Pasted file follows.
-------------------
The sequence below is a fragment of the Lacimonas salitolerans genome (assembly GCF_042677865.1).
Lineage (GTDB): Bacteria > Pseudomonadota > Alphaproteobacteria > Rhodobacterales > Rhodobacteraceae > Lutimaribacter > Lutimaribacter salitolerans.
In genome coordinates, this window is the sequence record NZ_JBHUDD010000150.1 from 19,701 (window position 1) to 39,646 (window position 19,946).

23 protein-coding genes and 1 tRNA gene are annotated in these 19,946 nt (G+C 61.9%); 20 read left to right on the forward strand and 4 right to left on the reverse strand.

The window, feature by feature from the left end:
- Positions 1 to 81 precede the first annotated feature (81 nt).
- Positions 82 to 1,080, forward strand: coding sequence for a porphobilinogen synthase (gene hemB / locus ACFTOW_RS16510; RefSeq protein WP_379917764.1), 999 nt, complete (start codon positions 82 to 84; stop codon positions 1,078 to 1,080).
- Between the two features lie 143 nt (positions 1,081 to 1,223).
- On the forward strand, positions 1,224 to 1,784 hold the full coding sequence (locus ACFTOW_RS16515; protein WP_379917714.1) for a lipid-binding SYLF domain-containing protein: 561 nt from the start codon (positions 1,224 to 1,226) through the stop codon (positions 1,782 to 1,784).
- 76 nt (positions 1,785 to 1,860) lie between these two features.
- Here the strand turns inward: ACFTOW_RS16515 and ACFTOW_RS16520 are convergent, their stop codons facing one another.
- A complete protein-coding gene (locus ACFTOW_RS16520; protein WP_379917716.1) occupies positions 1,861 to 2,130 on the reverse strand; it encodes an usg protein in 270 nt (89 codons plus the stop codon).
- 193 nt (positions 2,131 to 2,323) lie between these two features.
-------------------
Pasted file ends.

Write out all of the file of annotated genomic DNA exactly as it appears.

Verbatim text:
The sequence below is a fragment of the Lacimonas salitolerans genome (assembly GCF_042677865.1).
Lineage (GTDB): Bacteria > Pseudomonadota > Alphaproteobacteria > Rhodobacterales > Rhodobacteraceae > Lutimaribacter > Lutimaribacter salitolerans.
In genome coordinates, this window is the sequence record NZ_JBHUDD010000150.1 from 19,701 (window position 1) to 39,646 (window position 19,946).

23 protein-coding genes and 1 tRNA gene are annotated in these 19,946 nt (G+C 61.9%); 20 read left to right on the forward strand and 4 right to left on the reverse strand.

The window, feature by feature from the left end:
- Positions 1 to 81 precede the first annotated feature (81 nt).
- Positions 82 to 1,080, forward strand: coding sequence for a porphobilinogen synthase (gene hemB / locus ACFTOW_RS16510; RefSeq protein WP_379917764.1), 999 nt, complete (start codon positions 82 to 84; stop codon positions 1,078 to 1,080).
- Between the two features lie 143 nt (positions 1,081 to 1,223).
- On the forward strand, positions 1,224 to 1,784 hold the full coding sequence (locus ACFTOW_RS16515; protein WP_379917714.1) for a lipid-binding SYLF domain-containing protein: 561 nt from the start codon (positions 1,224 to 1,226) through the stop codon (positions 1,782 to 1,784).
- 76 nt (positions 1,785 to 1,860) lie between these two features.
- Here the strand turns inward: ACFTOW_RS16515 and ACFTOW_RS16520 are convergent, their stop codons facing one another.
- A complete protein-coding gene (locus ACFTOW_RS16520; protein WP_379917716.1) occupies positions 1,861 to 2,130 on the reverse strand; it encodes an usg protein in 270 nt (89 codons plus the stop codon).
- 193 nt (positions 2,131 to 2,323) lie between these two features.